Championing the Cause of the Hungry Can Exact an Ultimate Price

Chris Herlinger | November 20, 2014

The 25th anniversary of a massacre in El Salvador is reason to reflect on Issues of land, food and justice. Such concerns have long been at the center of life in Latin America, including Argentina and Bolivia, as well as El Salvador. Gregorio Galarza displays potatoes he has harvested from his garden in the Guarani indigenous village of Kapiguasuti, Bolivia. He and his neighbors started the gardens with assistance from Church World Service, supplementing their corn-based diet with nutritious vegetables and fruits. Photo: Paul Jeffrey / CWS

The 25th anniversary of a massacre in El Salvador is reason to reflect on Issues of land, food and justice. Such concerns have long been at the center of life in Latin America, including Argentina and Bolivia, as well as El Salvador. Gregorio Galarza displays potatoes he has harvested from his garden in the Guarani indigenous village of Kapiguasuti, Bolivia. He and his neighbors started the gardens with assistance from Church World Service, supplementing their corn-based diet with nutritious vegetables and fruits. Photo: Paul Jeffrey / CWS

This week the world commemorates the killings, 25 years ago, of six Jesuit priests (five of them from Spain), the clerics’ housekeeper and her teen-age daughter. All were killed on the grounds of Central American University, a Jesuit institution in the capital of San Salvador.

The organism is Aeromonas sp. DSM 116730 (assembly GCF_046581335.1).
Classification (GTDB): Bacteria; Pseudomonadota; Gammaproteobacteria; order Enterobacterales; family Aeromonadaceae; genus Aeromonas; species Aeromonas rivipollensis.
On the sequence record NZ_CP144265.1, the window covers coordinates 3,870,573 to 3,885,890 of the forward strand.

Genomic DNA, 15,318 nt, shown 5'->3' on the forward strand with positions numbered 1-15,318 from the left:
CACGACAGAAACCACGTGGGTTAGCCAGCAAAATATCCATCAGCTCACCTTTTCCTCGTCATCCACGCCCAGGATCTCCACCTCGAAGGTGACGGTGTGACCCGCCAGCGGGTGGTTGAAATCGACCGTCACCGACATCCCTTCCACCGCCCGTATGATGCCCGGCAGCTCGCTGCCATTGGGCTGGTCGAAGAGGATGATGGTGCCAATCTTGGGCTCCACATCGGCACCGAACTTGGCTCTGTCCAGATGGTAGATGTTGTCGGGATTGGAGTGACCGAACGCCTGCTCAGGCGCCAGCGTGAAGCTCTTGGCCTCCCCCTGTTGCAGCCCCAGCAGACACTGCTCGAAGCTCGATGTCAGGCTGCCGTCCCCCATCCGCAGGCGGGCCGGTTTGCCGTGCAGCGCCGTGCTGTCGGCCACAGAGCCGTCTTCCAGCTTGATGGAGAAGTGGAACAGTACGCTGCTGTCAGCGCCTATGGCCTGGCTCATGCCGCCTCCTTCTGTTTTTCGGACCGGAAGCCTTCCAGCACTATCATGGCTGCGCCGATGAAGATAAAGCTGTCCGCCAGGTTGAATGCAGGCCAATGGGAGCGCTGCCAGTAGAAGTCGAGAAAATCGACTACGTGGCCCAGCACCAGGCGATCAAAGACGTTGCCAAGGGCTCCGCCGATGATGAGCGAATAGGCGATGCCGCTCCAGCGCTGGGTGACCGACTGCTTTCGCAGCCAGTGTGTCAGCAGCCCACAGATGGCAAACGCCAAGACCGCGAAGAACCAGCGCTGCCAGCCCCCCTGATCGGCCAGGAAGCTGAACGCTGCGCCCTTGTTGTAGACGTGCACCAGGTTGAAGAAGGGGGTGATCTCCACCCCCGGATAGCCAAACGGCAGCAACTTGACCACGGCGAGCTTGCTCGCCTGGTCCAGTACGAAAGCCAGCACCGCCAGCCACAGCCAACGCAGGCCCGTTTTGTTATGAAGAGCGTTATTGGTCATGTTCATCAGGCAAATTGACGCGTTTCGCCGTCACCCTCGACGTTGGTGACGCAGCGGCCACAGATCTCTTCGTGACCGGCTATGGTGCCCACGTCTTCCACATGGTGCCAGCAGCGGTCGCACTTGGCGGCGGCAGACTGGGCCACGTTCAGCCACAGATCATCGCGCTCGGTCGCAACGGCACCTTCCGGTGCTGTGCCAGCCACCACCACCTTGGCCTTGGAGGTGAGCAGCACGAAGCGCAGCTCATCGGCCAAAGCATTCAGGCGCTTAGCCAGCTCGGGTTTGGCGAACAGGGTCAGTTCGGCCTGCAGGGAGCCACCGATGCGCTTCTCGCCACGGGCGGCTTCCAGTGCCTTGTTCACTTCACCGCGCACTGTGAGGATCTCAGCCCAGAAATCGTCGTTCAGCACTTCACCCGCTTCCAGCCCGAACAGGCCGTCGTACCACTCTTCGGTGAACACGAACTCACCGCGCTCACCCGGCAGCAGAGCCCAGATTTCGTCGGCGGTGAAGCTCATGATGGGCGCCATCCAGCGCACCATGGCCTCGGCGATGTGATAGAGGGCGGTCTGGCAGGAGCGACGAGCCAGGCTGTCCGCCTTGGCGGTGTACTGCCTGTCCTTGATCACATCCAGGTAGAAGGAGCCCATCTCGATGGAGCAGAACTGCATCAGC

For many of us who remember, this and other tragedies during the 1980s wars in Central America were defining events. They colored how we saw (and still see) issues of poverty and hunger, military intervention and non-intervention, and the role of theology and faith communities in public life.

El Salvador was the fulcrum of the era. During its 12-year civil war, as many as 75,000 civilians were killed. What was particularly notable about El Salvador was the extent and depth of violence and the way in which clergy and members of religious orders became targets of death squads. In 1980, Archbishop Oscar Romero and three U.S. nuns and a lay missioner were among those killed. Other religious from El Salvador also lost their lives.

(To read the rest of the blog, which appeared this week in the Huffington Post, see:http://www.huffingtonpost.com/chris-herlinger/as-el-salvador-proves-cha_b_6186326.html)

Chris Herlinger is CWS’s Senior Writer.


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